The array of neurodegenerative diseases includes a number of disorders that come with aging, and an array of accompanying health problems. Primary Progressive Aphasia (PPA) is one of these neurodegenerative disorders that often affect the patient soon after menopause, often affecting just the speech and memory centers in the left hemisphere first, but usually progressing to a more complex disorder, such as Alzheimer's later in life. Nonspecific degeneration is associated with PPA in 60 percent of advanced cases, affecting the superfical cortex of the brain, while Alzheimer's degeneration is seen in about 20 percent of advanced cases (plaque accumulation and tangles). Pick's Disease is also seen in about 20 percent of advanced PPA (specific types of cell inclusions called Pick's bodies). The various types of advanced neurodegeneration seen in autopsy studies of advanced PPA suggest that there is a variety of paths that the neurodegeneration may take. These paths imply that individuals have different health imbalances that contribute in various ways to progressive neurodegeneration. We also see classic Parkinsonian degeneration with Lewy bodies in the substantia nigra and other related areas, as well as diffuse Lewy Body Disease. Corticobasoganglionic Degeneration is another type of neurodegenerative disease, and these various classifications are diagnosed with the use of EEG, PET scans, and CT scans, as well as the signs and symptoms. The variety of presentations imply that the patient should try to understand the various health problems associated with neurodegeneration in the many scientific studies devoted to this complex health problem.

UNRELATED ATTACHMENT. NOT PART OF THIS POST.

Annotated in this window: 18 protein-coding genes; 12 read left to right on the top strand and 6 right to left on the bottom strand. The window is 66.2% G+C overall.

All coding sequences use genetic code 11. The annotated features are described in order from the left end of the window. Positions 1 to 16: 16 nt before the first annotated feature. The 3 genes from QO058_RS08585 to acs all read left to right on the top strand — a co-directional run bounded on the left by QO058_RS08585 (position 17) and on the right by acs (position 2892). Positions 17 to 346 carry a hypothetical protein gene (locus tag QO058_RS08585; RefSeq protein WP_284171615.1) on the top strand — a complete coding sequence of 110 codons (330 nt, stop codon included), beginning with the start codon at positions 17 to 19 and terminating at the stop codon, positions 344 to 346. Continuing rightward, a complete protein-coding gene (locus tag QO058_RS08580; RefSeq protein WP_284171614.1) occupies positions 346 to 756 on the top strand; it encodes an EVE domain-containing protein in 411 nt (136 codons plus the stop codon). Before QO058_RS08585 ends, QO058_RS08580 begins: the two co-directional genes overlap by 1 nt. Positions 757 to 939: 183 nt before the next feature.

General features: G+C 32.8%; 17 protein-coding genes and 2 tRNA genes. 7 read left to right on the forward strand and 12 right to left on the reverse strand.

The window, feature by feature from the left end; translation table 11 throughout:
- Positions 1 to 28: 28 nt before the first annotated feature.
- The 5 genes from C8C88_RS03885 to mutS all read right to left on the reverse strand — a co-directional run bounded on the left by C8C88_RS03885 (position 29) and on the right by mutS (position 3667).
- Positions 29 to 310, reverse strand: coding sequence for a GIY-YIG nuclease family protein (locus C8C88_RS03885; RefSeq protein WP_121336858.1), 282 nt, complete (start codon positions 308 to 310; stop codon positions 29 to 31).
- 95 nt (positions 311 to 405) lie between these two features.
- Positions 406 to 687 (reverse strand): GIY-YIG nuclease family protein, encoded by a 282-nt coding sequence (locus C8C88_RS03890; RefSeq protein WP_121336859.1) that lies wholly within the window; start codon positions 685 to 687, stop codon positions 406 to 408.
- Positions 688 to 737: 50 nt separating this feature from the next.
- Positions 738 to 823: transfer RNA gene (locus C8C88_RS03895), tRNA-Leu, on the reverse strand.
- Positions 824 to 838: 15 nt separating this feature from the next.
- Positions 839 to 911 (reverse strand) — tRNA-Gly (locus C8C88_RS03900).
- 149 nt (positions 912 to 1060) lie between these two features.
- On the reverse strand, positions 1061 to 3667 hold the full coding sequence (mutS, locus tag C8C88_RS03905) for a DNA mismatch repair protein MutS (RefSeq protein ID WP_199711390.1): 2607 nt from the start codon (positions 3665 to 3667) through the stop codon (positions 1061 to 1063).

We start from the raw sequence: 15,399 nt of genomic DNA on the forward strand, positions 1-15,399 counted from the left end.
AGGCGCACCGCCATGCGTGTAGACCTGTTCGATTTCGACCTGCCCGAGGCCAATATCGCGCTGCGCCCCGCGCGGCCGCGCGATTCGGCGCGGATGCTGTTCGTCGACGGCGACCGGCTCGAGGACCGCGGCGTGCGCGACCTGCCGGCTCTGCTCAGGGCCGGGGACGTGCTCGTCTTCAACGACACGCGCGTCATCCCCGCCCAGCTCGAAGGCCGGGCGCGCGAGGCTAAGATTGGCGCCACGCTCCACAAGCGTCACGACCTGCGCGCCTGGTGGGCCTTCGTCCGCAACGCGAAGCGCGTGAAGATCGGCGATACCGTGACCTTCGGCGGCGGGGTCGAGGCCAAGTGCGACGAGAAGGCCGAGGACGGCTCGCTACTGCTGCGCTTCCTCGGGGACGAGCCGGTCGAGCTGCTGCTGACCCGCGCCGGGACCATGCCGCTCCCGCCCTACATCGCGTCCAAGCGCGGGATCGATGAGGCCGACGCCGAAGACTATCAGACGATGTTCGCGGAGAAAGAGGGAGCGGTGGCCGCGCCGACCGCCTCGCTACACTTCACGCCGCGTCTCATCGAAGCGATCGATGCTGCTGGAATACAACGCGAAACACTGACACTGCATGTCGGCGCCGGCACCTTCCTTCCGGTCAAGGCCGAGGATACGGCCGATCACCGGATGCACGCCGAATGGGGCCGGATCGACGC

More and more sound scientific research validates the positive effects of acupuncture, herbal and nutrient chemicals on the central nervous system. For many years, experts have touted the importance of neuroprotective and antioxidant therapy to both prevent and treat neurodegenerative disorders. As research continues to reveal the pathophysiology of these complex neurodegenerative diseases, and the very slow progression that is now evident, Complementary Medicine is able to utilize these findings to improve the specific treatment protocols for each individual, whether they have been diagnosed with an early stage of disease, wish to prevent these diseases, or have clinical symptoms. Patient understanding of these neurodegenerative disorders is all-important, as well as an early pro-active approach. Health problems are the responsibility of the individual, not just the doctor, and choosing to integrate the knowledgeable Licensed Acupuncturist and herbalist is an intelligent choice in the realm of neurodegenerative disease and prevention.

The continuing debate over causes of Neurodegenerative Disorders and the approach to treatment